Barking dog repeal stands

LIHUE — Mayor Bernard Carvalho, Jr. returned a bill to repeal Kauai’s barking dog ordinance to the County Council on Thursday, unsigned.

Even though he did not sign the bill, it goes into effect by default anyway, meaning the less than 2-year-old ordinance is no more.

Opponents of the effort to repeal the barking dog ordinance had hoped the mayor would veto Bill 2590 after it was approved by the council by a 4-3 margin Aug. 5.

Thursday was the deadline for the mayor to act.

In a letter to the council, Carvalho outlined his reasons for supporting the repeal of an ordinance he signed into law in 2014.

“After reviewing testimony for and against the barking dog ordinance, I believe the current law needs to be improved,” he wrote.

The issue of fairness in how the law was being implemented was at the top of the mayor’s list of concerns.

“I believe that there should be more than one witness of a dog barking,” Carvalho wrote.

The mayor also recommended making two additional changes in the event that the council decides to work on a new barking dog bill: require mediation before issuing a citation, and require a person who files a complaint about a neighbor’s barking dog to reimburse the animal owner if the complainant does not prevail in court.

Councilwoman JoAnn Yukimura, who authored the original barking dog bill, did not mince words in describing her feelings to the mayor’s action.

“I am very disappointed. In my book he failed the leadership test for political courage to do the right thing and he has hurt many people and the community by his decision,” Yukimura wrote in a text message to The Garden Island.

As far as returning the bill to council without a signature, Yukimura characterized his actions as politically craven: “He should have signed (the repeal bill) if he was in favor of it,” she said.

Council Vice-Chair Ross Kagawa, who sponsored the repeal, thanked the mayor for not vetoing the bill.

“I want to personally extend my gratitude to Mayor Carvalho for not vetoing the problematic barking dog law, which allowed the Kauai Humane Society to issue 17 fines and citations to dog owners without even physically going out there to assess the situation and determining if the citation or fine was warranted,” Kagawa wrote.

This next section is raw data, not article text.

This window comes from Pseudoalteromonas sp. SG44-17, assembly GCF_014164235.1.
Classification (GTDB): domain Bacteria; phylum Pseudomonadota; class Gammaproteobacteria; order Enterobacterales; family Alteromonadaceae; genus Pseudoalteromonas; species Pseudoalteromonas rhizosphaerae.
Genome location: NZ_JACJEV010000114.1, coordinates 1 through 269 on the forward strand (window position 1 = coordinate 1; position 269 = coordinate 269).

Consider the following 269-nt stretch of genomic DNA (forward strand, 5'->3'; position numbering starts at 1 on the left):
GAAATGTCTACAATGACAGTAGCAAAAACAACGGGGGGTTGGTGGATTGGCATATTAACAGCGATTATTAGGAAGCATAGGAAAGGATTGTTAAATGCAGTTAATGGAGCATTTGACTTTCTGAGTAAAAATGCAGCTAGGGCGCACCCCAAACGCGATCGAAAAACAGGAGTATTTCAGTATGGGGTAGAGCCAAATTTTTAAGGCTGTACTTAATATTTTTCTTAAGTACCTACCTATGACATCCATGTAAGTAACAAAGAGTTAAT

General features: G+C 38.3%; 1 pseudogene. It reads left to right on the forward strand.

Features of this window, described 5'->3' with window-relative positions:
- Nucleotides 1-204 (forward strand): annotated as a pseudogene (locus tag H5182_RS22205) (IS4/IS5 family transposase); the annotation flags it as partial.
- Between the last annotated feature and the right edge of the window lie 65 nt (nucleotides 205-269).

Kagawa added that solely relying on the complainant’s word is insufficient evidence, resulting in violation of defendants’ due process rights.

Kagawa also defended the council majority’s decision to repeal the barking dog bill outright, rather than work to amend it.

“Once you discover that you have a bad law, you cannot leave it on — you need to clean the books,” he said in a phone interview.

In order for any nuisance noise ordinance to truly act as a deterrent, as the barking dog ordinance was originally intended, Kagawa said, it has to be able to hold up in court, which he said it did not.

Now that the issue is settled, Councilman Gary Hooser is moving forward.

“While I am very disappointed the mayor is supporting the repeal, I look forward to reviewing the comprehensive noise ordinance that Council Chair (Mel) Rapozo has promised he will be submitting in the very near future,” Hooser wrote in text message.

Councilmembers Mason Chock, Hooser and Yukimura voted to uphold the anti-barking ordinance. Arryl Kaneshiro, KipuKai Kuali’i, Kagawa and Rapozo voted for the repeal.


Ryan Kazmirzack, government reporter, can be reached at 245-0428.


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